New York, NY (Vocus) November 10, 2010
Social networks have become the new way to inspire political involvement. For the recent midterm elections in the U.S., social networking sites like Facebook, Twitter and Foursquare made it easy for members to tout their “I voted” status on their page, thereby encouraging others to go out and do the same.
Americans who logged onto to Facebook’s homepage on Nov. 2 were immediately greeted with an Election Day box, from which they could locate their registered polling place, or simply hit the “I voted” button if they had already done so (or even if they hadn’t, they could make their friends think they had), which was directly displayed in their news feed. Also in the box was a list of all their friends who’d cast their vote that day.
Before social networking became a top communication tool for 18 to 35 year olds, MTV encouraged young people to go out and “Rock the Vote” with its man-on-the street campaigns, concerts and commercials. Now, however, all one has to do is turn on his computer to be reminded of his civic duty.
Other countries and political causes have also gotten savvy to the perks and reach of social networking. In France, former prime minister Dominique de Villepin has created his own social networking site for supporters to share ideas and give feedback for his 2012 run for presidency. However, instead of simply starting a limited “fan page” on Facebook, he recruited social network builder SocialGO to make him a custom site, where people can post questions, concerns and thoughts in a number of forums, as well as engage in one-on-one and public conversations within this online community.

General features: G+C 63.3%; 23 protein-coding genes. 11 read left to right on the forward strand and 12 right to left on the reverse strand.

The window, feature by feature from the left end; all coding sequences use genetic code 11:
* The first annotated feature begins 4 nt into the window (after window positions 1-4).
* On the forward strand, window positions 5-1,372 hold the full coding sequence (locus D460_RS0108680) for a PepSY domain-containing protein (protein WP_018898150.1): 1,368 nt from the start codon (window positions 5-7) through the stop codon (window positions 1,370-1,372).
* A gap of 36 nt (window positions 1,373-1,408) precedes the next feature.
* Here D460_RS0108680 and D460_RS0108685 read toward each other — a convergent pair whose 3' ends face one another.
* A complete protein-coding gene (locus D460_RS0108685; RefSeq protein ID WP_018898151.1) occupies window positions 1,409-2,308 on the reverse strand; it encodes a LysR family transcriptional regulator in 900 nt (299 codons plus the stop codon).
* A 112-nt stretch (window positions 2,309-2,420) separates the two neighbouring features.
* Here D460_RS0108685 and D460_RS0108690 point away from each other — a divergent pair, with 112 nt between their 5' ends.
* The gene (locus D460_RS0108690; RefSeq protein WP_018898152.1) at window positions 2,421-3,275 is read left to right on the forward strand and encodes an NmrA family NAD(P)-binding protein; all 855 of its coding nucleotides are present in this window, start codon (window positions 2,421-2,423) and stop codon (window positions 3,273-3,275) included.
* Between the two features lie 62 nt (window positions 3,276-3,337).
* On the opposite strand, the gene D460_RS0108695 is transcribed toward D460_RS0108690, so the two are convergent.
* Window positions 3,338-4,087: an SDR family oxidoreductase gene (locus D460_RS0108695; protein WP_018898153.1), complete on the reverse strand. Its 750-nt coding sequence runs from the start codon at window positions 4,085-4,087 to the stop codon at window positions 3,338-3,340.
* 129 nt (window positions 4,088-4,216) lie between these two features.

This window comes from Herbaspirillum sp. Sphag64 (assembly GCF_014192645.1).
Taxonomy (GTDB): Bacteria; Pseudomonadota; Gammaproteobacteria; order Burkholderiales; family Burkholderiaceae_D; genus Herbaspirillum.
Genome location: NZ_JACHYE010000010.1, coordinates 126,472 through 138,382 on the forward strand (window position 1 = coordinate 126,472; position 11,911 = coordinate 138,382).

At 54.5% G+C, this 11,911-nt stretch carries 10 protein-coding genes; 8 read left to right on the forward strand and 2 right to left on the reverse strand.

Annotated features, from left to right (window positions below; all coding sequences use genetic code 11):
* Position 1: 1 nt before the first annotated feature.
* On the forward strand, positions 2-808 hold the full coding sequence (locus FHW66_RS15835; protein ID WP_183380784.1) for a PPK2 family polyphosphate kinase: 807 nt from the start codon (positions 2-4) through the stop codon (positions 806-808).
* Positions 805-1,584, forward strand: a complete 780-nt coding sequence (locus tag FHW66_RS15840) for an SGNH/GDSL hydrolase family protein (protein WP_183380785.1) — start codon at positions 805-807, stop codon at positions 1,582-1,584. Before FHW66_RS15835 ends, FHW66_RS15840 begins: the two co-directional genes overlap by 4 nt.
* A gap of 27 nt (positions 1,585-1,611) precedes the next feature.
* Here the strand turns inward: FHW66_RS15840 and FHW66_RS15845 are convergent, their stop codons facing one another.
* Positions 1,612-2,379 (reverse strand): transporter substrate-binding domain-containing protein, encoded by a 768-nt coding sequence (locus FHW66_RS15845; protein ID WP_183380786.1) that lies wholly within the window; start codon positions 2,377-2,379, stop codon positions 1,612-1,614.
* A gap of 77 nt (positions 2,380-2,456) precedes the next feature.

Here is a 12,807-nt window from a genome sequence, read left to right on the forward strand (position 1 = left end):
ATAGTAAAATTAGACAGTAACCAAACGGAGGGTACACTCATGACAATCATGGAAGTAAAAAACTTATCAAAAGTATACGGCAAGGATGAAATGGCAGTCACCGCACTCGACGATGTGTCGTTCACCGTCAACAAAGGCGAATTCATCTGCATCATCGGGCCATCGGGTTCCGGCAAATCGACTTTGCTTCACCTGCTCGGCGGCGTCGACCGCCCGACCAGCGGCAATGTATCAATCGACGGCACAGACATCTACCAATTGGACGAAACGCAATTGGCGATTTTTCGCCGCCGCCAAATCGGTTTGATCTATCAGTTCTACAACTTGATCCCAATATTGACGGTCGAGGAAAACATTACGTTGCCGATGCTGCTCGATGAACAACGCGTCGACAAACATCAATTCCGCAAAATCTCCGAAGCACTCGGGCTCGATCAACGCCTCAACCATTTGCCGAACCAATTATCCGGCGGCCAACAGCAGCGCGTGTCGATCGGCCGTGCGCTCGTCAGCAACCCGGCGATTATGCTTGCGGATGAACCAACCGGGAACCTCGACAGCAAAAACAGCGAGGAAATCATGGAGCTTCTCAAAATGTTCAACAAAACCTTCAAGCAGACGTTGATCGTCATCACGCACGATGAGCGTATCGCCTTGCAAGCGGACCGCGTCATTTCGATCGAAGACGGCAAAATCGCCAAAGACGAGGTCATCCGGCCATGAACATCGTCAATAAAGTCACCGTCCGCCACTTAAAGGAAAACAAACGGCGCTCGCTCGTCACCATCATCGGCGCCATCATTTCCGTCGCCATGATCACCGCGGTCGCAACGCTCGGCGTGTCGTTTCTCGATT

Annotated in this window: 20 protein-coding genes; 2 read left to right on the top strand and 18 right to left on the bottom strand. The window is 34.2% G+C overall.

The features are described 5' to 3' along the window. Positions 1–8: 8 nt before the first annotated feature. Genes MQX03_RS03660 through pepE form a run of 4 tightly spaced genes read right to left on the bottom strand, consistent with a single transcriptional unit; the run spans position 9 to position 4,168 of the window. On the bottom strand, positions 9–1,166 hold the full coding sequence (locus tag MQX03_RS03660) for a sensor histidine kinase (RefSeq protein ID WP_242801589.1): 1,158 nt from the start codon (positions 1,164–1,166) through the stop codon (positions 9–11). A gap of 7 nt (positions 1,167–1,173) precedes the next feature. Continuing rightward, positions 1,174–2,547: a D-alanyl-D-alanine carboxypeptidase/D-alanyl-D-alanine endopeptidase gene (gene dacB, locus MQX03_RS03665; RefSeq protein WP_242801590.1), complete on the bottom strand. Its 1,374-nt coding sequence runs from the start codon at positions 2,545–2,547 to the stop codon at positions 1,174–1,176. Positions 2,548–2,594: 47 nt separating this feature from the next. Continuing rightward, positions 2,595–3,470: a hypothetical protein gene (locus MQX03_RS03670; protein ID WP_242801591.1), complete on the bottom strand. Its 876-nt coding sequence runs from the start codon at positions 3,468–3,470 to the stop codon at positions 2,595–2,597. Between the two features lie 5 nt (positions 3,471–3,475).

While traditional social networks, like Facebook and Twitter, are good for putting mainstream ideas like “vote” into the public sphere, these custom-made sites are better for gathering like-minded individuals together for a specific cause or platform. Whatever the agenda, however, politicos can’t deny the important role social media will continue to play in the future.